“It is hugely important for us, as we go forward here, to make sure that we have done everything we can to roll back regulations that are really killing our jobs, that are preventing people in our local communities from being able to make a living, from being able to  consistently graze, for example, on these public lands,” she said during a floor debate on Tuesday.

Democrats, though, have called the GOP approach an assault on public land ownership.

“It's time to face the facts: congressional Republicans do not value our nation's public lands the way everyday Americans do,” Rep. Raúl Grijalva (D-Ariz.) said Tuesday.

“The American public does not support erasing the planning rule and they certainly don't support the broad anti-public land agenda being pushed by Republicans.”

Environmentalists and conservation supporters oppose several of the GOP’s early moves.  

“I think it’s gone pretty poorly, and it’s a question of where you draw the line,” said Chris Saeger, the director of the Western Values Project.

Activists pushing their allies to hold the line against the GOP are working to kick up grassroots opposition to public land changes, an effort that they say has had at least some success so far. 

Conservationists blistered a House rule change in January that makes it easier for the government to shed its public land holdings. And, earlier this month, Rep. Jason ChaffetzJason ChaffetzChaplain controversy shifts spotlight to rising GOP star Ingraham’s ratings spike a wake-up for advertisers Boehner to campaign for House GOP candidates MORE (R-Utah) was forced to rescind a bill to sell off millions of acres of federally owned land after a backlash from sportsmen’s groups. 

“I’m a proud gun owner, hunter and love our public lands,” Chaffetz wrote alongside a rustic Instagram post of himself in hunting camouflage, holding a dog.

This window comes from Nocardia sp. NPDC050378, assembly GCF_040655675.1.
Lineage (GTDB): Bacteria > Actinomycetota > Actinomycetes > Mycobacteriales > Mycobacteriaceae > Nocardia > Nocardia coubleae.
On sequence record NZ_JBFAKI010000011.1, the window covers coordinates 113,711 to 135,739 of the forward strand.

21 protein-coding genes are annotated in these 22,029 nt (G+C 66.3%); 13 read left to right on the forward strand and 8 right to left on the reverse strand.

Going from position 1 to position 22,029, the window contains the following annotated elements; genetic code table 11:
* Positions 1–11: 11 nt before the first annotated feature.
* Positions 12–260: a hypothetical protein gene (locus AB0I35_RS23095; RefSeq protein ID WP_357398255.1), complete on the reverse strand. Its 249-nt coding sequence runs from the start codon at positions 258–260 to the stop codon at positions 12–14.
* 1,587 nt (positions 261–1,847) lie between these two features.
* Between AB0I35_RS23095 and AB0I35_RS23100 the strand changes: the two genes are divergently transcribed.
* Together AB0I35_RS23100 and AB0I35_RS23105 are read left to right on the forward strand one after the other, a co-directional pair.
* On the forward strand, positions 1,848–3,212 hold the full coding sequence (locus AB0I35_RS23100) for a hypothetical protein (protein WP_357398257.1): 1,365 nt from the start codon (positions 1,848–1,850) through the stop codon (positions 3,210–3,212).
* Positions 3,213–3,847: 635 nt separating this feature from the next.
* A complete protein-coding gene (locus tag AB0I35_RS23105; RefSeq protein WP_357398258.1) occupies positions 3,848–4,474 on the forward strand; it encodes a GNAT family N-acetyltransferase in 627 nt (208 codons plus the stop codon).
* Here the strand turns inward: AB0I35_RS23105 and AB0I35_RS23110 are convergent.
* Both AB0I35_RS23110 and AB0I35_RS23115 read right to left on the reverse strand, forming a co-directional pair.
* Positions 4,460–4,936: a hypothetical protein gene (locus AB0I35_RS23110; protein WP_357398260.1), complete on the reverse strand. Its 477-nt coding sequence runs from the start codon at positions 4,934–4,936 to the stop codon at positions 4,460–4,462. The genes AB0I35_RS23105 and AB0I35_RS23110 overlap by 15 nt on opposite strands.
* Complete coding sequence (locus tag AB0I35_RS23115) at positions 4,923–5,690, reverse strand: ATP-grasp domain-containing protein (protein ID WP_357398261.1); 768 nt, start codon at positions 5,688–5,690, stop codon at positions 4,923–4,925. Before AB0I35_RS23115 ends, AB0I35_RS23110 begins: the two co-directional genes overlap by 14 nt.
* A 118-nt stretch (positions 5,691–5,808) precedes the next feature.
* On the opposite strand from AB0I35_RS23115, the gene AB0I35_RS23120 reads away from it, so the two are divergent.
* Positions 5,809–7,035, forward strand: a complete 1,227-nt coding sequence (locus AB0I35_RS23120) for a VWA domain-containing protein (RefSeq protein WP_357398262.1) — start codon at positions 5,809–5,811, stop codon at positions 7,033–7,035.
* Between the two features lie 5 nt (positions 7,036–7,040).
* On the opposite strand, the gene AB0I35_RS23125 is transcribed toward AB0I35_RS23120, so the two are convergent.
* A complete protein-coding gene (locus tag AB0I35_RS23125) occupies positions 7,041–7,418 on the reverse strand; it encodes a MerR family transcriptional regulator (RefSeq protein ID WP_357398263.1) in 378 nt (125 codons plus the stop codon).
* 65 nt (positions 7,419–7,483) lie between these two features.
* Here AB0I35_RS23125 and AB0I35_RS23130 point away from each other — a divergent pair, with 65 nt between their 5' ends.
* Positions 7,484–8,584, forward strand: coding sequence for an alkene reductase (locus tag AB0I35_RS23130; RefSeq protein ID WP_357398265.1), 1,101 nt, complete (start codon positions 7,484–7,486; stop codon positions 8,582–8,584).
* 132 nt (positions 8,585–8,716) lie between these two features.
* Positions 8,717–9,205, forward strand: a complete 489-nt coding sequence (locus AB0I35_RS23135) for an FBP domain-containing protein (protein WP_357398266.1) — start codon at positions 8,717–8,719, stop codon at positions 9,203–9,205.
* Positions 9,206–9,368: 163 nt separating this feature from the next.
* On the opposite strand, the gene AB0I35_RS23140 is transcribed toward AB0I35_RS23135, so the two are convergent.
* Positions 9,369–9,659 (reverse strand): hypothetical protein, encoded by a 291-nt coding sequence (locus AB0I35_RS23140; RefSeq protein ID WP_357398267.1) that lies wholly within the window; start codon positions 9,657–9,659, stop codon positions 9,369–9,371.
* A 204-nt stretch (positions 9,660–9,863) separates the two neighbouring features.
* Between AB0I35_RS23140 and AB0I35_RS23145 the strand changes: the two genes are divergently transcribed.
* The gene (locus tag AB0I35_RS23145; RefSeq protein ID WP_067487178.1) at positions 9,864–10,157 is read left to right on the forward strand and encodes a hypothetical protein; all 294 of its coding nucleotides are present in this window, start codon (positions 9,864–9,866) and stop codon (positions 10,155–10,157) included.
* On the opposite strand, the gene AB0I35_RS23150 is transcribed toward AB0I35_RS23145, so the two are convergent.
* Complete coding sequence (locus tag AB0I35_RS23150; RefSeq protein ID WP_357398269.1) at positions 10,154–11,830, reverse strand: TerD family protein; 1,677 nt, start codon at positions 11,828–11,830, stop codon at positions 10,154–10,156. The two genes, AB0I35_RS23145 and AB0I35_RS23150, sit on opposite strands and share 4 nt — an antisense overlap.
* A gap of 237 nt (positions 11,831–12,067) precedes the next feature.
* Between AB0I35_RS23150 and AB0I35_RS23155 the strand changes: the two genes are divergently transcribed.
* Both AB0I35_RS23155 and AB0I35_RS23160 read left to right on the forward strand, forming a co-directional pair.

“The bill would have disposed of small parcels of lands Pres. Clinton identified as serving no public purpose but groups I support and care about fear it sends the wrong message,” he added.

Public lands advocates hope to exert similar public pressure as Trump and the GOP move forward.

“The sportsmen community has been woken up: you poked that bear and that bear came out,” said Land Tawney, the head of the Backcountry Hunters and Anglers. 

“The pushback was very welcoming to see, and I hope it sets a precedent for anybody else who wants to push these bills forward.”

Environmentalists and conservationists are gearing up a Senate showdown on the methane rule, making an economic case — that methane leak restrictions lead to more gas sales and tax revenue — that they hope will attract some Republicans to support the regulation.

They’re also bracing for a broader public lands fight when the Senate confirms Zinke. 

Saeger noted, for instance, that Chaffetz used a meeting with Trump this week to slam an Obama-administration designation of a national monument in his state. That means officials soon might be pushed to consider making high-profile decisions deeply opposed by conservation groups or environmentalists. 

That will be a test for Zinke and Trump’s stated support for public lands.

“That is a pretty low bar to cross: to say that we are not going to sell off our public lands is not saying much,” Saeger said.

“The rubber hits the road when oil companies knock on their door and ask for permission to drill on those lands.”